In short, both are preferred; Both may return the same "thing" but the "context" is different.
Let's take a look at your URLs:
/users: all users
/users/1: user #1
/users/1/images: all user #1's images
/users/1/images/1: user #1's image #1
All of the above URLs revolve around the "user" resource. It's "all users", "a user", "a user's images", etc.
/images: all images
/images/1: image #1
All of the above URLs revolve around the "image" resource. It's "all images" or "an image".
Now, on the surface, that distinction may seem relatively minor, but when building an API, the difference can have a large impact on how data is consumed.
For example, let's say that you want to get a list of all of user #1's images, which is preferred?
/images?where=user.id eq 1
The first represents exactly what we want, is more constrained, and easier to understand, however, it doesn't mean we shouldn't also support the second form as the ability to query can be quite useful.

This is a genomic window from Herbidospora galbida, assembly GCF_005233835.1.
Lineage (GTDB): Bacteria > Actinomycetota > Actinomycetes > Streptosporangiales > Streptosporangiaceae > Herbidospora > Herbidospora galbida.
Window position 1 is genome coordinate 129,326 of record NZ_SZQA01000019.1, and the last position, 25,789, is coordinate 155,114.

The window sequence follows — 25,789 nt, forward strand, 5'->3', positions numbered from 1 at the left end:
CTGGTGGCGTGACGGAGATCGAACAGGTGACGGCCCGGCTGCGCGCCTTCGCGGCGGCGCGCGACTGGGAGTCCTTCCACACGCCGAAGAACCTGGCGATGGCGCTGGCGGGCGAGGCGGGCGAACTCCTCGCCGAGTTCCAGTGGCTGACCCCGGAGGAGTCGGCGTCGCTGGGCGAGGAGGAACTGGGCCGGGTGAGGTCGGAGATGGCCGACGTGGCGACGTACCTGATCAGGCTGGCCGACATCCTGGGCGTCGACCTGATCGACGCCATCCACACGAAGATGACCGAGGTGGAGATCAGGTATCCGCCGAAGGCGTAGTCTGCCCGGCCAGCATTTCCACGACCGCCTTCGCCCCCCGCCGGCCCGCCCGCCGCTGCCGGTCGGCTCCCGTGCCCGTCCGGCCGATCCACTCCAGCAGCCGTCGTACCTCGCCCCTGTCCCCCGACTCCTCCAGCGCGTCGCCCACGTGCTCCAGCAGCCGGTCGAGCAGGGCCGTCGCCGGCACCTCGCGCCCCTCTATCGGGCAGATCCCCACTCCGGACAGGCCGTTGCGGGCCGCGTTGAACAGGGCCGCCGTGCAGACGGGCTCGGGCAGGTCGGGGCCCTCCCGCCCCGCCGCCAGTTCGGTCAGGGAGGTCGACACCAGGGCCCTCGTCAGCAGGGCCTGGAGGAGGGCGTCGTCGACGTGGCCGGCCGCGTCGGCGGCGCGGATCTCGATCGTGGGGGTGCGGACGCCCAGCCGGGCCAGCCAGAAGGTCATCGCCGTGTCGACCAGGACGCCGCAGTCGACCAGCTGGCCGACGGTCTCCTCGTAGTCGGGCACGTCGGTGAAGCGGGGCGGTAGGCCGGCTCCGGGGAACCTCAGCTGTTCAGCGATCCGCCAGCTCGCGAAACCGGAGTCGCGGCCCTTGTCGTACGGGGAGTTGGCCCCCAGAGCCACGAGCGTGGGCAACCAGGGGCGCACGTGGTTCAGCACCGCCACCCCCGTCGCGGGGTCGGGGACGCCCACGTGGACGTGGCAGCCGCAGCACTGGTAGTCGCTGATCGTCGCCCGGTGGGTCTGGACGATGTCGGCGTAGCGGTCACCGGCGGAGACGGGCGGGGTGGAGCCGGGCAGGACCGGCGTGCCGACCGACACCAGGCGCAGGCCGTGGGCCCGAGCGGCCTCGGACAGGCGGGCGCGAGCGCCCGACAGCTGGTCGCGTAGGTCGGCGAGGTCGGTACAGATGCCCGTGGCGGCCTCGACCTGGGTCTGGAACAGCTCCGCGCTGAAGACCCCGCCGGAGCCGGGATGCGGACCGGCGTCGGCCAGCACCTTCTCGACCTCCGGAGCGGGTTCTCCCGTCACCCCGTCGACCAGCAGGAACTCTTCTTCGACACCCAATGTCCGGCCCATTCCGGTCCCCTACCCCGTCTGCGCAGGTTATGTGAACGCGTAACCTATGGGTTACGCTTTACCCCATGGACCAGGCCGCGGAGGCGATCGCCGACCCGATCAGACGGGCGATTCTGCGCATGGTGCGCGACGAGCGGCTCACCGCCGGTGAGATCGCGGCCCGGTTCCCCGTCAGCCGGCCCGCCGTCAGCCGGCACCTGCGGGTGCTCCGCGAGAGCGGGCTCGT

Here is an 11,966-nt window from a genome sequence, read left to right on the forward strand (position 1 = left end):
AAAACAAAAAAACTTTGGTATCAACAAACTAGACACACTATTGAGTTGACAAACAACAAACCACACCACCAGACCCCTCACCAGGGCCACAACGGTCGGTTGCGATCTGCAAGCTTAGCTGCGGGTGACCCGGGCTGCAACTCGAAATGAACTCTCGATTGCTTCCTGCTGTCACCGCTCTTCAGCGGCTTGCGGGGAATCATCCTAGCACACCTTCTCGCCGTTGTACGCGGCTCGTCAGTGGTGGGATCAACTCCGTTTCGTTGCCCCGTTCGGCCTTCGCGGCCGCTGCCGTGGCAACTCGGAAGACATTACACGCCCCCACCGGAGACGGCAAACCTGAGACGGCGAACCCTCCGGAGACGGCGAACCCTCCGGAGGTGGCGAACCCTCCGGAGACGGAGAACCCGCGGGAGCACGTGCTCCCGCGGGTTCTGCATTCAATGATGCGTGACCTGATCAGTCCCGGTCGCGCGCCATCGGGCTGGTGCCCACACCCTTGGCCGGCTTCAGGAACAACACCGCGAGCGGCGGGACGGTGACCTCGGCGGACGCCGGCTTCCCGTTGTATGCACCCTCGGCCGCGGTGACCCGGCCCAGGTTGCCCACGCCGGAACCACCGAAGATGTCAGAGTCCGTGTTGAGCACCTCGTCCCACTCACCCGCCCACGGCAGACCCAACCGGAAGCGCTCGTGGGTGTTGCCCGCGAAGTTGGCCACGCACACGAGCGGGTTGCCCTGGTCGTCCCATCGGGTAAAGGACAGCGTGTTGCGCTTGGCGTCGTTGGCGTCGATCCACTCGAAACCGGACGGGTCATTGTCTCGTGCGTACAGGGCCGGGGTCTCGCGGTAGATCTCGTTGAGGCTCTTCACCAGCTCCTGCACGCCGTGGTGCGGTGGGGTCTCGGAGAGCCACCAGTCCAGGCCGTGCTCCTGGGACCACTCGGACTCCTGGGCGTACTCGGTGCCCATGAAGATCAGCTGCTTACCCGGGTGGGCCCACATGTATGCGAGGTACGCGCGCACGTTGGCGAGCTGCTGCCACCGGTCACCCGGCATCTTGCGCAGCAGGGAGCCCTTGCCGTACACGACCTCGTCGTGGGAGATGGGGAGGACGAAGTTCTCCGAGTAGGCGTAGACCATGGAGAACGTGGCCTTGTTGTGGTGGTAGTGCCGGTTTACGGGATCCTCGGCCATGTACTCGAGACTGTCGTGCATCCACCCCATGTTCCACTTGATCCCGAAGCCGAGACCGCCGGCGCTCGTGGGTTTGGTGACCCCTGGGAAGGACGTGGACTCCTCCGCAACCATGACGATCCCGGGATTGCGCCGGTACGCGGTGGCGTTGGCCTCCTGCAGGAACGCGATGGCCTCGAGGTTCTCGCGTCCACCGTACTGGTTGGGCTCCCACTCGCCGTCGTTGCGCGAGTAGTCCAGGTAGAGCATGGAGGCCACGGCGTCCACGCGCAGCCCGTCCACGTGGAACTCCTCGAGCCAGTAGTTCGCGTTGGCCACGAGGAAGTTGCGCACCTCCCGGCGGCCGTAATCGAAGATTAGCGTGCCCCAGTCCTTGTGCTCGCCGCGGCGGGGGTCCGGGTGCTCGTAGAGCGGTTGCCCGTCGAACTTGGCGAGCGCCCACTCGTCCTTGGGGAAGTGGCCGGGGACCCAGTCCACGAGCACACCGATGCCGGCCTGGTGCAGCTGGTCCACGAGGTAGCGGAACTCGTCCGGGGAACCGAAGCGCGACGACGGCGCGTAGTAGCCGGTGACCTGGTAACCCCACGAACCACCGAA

Now, what about if you want to get a list of images, with their associated user?
In this scenario, the first URL doesn't make much sense at all, as we are trying to get a list of images, not users, while, the second URL represents exactly what we want.
Now, with regards to security, that should ideally be done in a manner that is completely transparent to the consumer. A consumer should be able to say "I want all images." and only ever recieve all the images that they have access to. If they try to access a specific resource that they do not have access to, an appropriate HTTP error code should be returned.